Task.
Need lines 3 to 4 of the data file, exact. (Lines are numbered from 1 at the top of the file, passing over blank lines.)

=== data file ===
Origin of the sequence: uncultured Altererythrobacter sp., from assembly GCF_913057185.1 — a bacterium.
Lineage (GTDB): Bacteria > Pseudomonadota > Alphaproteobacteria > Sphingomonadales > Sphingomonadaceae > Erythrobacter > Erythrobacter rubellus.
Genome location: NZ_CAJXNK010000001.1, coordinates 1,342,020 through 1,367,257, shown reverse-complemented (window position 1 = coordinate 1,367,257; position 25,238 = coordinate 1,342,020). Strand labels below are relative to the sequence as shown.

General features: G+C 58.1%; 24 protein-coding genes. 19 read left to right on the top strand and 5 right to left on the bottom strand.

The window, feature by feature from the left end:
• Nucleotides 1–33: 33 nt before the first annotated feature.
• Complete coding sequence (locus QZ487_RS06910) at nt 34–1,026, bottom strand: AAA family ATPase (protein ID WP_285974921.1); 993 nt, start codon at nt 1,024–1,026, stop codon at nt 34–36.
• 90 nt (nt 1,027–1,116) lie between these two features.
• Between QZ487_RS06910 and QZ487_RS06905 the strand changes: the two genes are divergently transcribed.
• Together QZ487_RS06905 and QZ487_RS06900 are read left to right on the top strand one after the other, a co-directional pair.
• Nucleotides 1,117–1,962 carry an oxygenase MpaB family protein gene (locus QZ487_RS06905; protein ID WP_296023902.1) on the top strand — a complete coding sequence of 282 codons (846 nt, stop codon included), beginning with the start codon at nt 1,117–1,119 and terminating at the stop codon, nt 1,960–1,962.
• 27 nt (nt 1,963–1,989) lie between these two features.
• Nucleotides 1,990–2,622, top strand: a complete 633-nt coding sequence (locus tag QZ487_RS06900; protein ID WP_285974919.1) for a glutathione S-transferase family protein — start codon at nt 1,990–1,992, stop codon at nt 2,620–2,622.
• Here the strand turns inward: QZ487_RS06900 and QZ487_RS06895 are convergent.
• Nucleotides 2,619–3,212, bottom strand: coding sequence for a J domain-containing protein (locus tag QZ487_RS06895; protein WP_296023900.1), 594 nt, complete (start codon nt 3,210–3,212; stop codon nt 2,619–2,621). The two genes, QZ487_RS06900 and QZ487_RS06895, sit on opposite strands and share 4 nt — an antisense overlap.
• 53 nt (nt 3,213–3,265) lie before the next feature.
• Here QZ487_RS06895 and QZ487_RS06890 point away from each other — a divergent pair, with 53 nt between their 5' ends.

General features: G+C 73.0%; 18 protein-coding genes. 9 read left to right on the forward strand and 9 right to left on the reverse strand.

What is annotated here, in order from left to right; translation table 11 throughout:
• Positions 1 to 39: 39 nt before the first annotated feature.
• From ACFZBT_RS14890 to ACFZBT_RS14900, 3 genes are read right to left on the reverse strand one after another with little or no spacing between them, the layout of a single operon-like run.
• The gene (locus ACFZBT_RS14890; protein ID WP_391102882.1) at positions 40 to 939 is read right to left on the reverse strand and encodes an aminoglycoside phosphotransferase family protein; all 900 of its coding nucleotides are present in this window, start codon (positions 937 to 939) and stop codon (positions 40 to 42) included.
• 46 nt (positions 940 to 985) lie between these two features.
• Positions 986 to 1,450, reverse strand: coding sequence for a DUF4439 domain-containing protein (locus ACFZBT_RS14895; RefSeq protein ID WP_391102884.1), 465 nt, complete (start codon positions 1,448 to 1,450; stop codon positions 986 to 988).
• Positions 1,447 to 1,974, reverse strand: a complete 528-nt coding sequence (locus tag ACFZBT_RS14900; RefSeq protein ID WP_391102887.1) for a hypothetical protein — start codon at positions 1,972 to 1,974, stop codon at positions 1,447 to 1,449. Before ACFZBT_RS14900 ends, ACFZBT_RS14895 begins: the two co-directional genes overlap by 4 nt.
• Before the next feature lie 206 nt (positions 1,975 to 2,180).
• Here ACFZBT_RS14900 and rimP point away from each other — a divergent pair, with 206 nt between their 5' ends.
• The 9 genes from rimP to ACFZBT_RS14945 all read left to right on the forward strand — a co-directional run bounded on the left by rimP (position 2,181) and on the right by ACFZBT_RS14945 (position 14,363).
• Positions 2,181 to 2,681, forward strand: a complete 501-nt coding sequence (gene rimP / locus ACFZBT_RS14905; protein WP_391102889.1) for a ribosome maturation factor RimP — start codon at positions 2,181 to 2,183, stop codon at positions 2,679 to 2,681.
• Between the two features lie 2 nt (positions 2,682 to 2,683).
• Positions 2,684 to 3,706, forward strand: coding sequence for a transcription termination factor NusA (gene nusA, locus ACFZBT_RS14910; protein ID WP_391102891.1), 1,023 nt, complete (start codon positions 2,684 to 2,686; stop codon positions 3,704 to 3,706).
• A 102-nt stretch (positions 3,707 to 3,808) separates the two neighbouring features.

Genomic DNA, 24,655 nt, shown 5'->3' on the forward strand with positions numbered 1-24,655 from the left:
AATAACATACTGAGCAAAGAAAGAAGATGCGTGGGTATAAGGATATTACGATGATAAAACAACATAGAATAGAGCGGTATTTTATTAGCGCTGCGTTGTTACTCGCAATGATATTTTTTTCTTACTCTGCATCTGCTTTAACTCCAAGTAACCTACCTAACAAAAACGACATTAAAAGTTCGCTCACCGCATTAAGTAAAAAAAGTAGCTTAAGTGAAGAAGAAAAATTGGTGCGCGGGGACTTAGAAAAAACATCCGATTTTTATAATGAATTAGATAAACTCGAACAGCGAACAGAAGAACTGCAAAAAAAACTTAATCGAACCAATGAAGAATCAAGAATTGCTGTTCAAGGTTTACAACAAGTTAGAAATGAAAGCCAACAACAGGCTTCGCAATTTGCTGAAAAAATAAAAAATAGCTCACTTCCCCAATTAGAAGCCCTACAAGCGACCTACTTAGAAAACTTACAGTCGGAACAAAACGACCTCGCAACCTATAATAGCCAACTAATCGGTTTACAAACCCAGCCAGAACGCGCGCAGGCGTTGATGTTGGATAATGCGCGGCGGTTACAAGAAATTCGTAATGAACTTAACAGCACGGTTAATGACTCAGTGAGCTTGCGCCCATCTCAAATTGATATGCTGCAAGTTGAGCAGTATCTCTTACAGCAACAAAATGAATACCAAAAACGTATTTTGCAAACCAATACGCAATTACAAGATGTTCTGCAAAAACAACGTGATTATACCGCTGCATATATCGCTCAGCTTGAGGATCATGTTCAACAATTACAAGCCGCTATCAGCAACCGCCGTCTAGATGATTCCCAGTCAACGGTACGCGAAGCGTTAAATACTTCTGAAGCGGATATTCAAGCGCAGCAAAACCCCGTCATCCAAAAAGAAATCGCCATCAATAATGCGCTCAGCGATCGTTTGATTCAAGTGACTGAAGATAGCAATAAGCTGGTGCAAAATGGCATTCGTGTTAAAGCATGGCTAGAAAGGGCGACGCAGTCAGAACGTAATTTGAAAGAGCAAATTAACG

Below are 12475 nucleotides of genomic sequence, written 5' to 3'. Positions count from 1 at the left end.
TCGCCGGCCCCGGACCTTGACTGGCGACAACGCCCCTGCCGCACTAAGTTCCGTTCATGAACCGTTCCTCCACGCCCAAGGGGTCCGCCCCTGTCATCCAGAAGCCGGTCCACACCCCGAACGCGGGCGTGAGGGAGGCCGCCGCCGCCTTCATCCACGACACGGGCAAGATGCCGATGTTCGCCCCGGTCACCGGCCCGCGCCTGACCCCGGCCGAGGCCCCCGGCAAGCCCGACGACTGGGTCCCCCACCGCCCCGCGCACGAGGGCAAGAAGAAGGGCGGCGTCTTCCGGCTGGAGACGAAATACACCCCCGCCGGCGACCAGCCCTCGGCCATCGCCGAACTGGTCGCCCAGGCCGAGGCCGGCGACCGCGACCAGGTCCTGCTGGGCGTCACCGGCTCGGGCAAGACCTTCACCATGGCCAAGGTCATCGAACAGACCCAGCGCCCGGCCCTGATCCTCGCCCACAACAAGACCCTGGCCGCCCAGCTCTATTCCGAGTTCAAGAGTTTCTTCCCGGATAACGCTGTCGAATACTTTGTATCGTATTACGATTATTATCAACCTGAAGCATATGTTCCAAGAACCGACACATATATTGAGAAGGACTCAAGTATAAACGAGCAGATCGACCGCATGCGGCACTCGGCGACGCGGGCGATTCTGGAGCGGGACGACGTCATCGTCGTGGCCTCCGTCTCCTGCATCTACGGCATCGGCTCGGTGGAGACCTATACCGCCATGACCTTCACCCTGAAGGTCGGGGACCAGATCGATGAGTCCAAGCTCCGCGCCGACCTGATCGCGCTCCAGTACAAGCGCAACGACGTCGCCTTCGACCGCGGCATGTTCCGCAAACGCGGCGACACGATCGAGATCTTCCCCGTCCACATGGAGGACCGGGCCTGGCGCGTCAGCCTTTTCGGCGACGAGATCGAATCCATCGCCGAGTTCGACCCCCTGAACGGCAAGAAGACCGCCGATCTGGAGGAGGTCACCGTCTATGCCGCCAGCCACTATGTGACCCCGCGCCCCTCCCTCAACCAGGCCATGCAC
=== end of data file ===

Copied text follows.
Genome location: NZ_CAJXNK010000001.1, coordinates 1,342,020 through 1,367,257, shown reverse-complemented (window position 1 = coordinate 1,367,257; position 25,238 = coordinate 1,342,020). Strand labels below are relative to the sequence as shown.

General features: G+C 58.1%; 24 protein-coding genes. 19 read left to right on the top strand and 5 right to left on the bottom strand.